Why won't this DVD work?
January 20, 2007 4:58 PM   Subscribe

What would cause a DVD to work fine when played on a computer, but not work when played on a "normal" DVD player?

The disc in question is home made. Works fine on the computer, but the normal DVD player gives an error: CHECK DISC. I don't know much about DVD formats--is there some special format that only computer drives can play? The normal unit has no trouble with other discs. Thanks.
posted by iconjack to Technology (15 answers total) 1 user marked this as a favorite
I have had this issue on older DVD players. Older DVD players have compatibility issues with some DVDs, you could try either a different type of DVD (a DVD-R instead of a DVD+R or maybe a different brand), or you could try burning at a lower speed.
posted by petah at 5:01 PM on January 20, 2007

You might have a DVD player that just can't play home made discs, regardless of the format. Try having a friend play it on something newer, or just bite the bullet and buy a new one yourself. I have seen cheap players for as low as $25, so equate that into how much time you want to spend solving this issue.
posted by bh at 5:19 PM on January 20, 2007

I found that I could create and play both DVD+R and DVD-R on my computer, but my DVD player was only able to play the DVD-R.

I gather that's quite common. DVD-R apparently has better cross-platform compatibility.
posted by Steven C. Den Beste at 5:23 PM on January 20, 2007

Get a new DVD player, like petah said.
posted by k8t at 5:44 PM on January 20, 2007

It could also be a region problem. The US is region 1.
posted by i_am_a_Jedi at 5:49 PM on January 20, 2007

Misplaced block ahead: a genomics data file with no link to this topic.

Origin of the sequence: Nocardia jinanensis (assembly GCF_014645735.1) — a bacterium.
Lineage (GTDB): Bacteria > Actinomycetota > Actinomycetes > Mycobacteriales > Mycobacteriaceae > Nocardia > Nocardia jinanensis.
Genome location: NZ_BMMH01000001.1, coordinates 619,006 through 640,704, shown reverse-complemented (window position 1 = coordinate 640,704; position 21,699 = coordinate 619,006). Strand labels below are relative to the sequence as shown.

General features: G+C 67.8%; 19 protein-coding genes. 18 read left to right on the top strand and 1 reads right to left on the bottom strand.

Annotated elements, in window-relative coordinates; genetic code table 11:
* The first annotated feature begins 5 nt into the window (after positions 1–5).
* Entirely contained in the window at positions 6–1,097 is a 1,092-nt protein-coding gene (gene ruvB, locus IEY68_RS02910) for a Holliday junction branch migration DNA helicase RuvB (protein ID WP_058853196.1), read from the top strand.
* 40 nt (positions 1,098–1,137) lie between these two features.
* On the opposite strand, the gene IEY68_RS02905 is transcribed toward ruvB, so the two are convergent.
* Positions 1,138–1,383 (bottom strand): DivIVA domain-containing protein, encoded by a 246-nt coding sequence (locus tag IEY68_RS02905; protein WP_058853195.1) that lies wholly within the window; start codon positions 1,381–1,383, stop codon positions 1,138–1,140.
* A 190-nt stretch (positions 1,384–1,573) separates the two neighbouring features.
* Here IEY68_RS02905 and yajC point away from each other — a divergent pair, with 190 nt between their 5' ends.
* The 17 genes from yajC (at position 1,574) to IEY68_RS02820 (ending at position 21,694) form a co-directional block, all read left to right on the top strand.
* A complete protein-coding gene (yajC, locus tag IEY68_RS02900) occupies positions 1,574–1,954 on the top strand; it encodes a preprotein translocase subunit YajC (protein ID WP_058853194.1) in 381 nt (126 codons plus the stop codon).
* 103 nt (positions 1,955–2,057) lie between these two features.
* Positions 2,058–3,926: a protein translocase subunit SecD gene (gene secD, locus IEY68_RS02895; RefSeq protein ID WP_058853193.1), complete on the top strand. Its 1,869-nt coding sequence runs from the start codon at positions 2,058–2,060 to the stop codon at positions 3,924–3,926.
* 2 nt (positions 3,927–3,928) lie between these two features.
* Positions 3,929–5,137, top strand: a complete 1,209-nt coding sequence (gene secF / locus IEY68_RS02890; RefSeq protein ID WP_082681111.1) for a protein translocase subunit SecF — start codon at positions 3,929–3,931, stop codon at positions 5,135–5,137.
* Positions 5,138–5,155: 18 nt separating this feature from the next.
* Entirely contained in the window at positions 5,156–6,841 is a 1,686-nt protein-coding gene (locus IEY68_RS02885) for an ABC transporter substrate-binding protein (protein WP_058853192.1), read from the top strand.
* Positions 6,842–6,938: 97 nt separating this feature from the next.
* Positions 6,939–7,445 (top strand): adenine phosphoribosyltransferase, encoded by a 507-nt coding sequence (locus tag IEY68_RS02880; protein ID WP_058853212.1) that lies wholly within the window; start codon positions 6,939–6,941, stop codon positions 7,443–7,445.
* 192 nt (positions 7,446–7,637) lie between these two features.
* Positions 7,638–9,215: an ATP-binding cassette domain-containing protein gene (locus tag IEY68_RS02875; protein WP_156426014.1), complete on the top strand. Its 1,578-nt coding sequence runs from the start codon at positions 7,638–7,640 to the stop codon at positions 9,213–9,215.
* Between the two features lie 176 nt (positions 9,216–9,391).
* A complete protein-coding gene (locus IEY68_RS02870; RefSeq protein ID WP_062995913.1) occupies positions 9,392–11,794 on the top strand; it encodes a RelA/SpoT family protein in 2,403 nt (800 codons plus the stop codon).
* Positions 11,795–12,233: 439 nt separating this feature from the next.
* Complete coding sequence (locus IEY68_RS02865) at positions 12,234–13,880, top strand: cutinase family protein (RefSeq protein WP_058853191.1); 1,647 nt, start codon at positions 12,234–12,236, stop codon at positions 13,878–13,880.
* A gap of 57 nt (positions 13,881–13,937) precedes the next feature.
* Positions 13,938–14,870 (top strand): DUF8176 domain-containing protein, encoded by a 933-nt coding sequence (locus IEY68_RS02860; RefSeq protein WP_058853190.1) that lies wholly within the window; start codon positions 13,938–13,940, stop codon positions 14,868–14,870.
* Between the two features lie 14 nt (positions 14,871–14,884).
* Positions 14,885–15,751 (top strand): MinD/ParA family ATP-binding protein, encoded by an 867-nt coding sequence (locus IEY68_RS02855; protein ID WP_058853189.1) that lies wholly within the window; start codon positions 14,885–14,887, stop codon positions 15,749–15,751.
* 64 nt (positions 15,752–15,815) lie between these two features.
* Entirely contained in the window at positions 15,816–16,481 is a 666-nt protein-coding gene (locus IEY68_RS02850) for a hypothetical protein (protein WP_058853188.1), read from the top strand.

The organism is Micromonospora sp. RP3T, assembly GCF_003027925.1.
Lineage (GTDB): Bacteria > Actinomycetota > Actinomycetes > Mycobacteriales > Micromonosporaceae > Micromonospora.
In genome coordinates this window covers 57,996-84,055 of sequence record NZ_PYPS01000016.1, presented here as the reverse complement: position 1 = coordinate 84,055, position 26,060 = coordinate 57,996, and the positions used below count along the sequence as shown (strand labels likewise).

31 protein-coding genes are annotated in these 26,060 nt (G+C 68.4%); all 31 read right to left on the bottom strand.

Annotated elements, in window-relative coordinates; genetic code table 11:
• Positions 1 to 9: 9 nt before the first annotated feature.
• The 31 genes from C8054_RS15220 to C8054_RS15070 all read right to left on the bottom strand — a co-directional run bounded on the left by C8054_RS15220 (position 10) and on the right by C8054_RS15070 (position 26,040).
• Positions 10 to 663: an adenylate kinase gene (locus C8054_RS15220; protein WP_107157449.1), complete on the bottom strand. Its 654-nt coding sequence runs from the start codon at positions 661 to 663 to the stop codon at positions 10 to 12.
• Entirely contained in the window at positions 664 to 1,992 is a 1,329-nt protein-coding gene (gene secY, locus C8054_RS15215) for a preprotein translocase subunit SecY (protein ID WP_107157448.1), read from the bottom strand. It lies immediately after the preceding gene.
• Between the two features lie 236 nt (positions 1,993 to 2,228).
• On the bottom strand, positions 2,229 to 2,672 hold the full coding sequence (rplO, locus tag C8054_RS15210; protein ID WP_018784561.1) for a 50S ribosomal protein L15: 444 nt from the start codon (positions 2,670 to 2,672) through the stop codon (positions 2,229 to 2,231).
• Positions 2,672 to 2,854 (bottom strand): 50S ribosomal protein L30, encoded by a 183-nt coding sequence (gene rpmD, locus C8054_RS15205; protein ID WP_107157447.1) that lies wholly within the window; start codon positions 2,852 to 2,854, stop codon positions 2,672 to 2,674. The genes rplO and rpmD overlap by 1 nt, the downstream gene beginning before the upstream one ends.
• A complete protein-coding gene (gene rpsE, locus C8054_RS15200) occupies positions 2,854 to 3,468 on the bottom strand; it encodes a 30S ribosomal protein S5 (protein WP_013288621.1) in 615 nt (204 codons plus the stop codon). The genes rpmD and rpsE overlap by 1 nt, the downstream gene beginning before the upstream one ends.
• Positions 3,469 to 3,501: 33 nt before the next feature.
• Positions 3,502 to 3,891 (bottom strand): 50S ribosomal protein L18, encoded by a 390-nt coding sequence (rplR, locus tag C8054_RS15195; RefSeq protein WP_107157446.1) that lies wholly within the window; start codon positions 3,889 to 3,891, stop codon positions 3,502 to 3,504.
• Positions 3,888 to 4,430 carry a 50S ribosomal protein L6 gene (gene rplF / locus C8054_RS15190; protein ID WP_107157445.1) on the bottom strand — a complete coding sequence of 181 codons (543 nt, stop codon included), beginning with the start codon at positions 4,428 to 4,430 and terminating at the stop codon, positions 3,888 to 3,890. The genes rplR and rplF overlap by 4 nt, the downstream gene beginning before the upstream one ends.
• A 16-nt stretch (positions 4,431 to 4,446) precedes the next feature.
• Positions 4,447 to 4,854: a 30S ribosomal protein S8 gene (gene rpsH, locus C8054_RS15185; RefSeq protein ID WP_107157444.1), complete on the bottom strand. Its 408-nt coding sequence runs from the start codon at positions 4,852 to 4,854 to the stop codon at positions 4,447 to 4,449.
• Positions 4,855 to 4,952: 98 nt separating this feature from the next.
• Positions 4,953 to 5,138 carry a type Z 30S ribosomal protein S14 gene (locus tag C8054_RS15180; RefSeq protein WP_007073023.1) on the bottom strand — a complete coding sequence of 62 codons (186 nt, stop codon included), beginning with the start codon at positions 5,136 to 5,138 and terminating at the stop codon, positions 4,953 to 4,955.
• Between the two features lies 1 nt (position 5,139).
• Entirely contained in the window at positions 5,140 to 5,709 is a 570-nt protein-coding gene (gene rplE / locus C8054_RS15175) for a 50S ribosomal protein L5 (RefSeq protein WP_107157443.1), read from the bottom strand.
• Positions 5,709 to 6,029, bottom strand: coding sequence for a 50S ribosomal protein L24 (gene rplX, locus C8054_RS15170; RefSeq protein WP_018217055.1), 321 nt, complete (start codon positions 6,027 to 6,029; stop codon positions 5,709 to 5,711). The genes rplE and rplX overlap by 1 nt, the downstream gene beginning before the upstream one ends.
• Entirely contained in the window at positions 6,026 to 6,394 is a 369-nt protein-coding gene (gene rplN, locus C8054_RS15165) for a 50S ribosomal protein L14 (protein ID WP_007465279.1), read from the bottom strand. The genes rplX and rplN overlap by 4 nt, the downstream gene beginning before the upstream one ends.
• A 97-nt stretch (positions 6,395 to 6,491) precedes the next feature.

If it's home-made, it's unlikely (though not impossible) that the region is an issue.

Does the disc in question have a paper or plastic stick-on label affixed to it? I used to use these labels and now I find that the labeled discs have some issues. (Some googling on the subject will turn up a number of allegedly knowledgeable folks who concur). In a regular DVD player they lock up about one third of the way into the movie. In a computer drive, usually, they're better behaved.

Not exactly like your problem, of course, but I thought I'd mention it just in case.

As others have pointed out, it could be that the disc is +R and that the DVD player in question can only read -R. That does happen. But it's also possible that your make and model DVD player just doesn't like that particular brand of disc. This, likewise, happens sometimes. You can go to the videohelp.com list of DVD players, find your make and model, and see whether anyone else has reported similar problems. If your DVD player is prone to choking on particular types of discs, this site should be able to tell you.
posted by Clay201 at 7:11 PM on January 20, 2007

There's also the problem of the physical location of files on the disc. IIRC, to be correct under the DVD specs they should be arranged in the following order :
... and so on, starting with a particular physical sector and with the .BUP file physically separated from its related .IFO file.

(Note, this is not the order as displayed in a directory listing - it's the physical order on the disc, and can only be checked with the right tools.)

Most versions of Nero gets this wrong, and some players - more common amongst newer players than older ones - don't like it.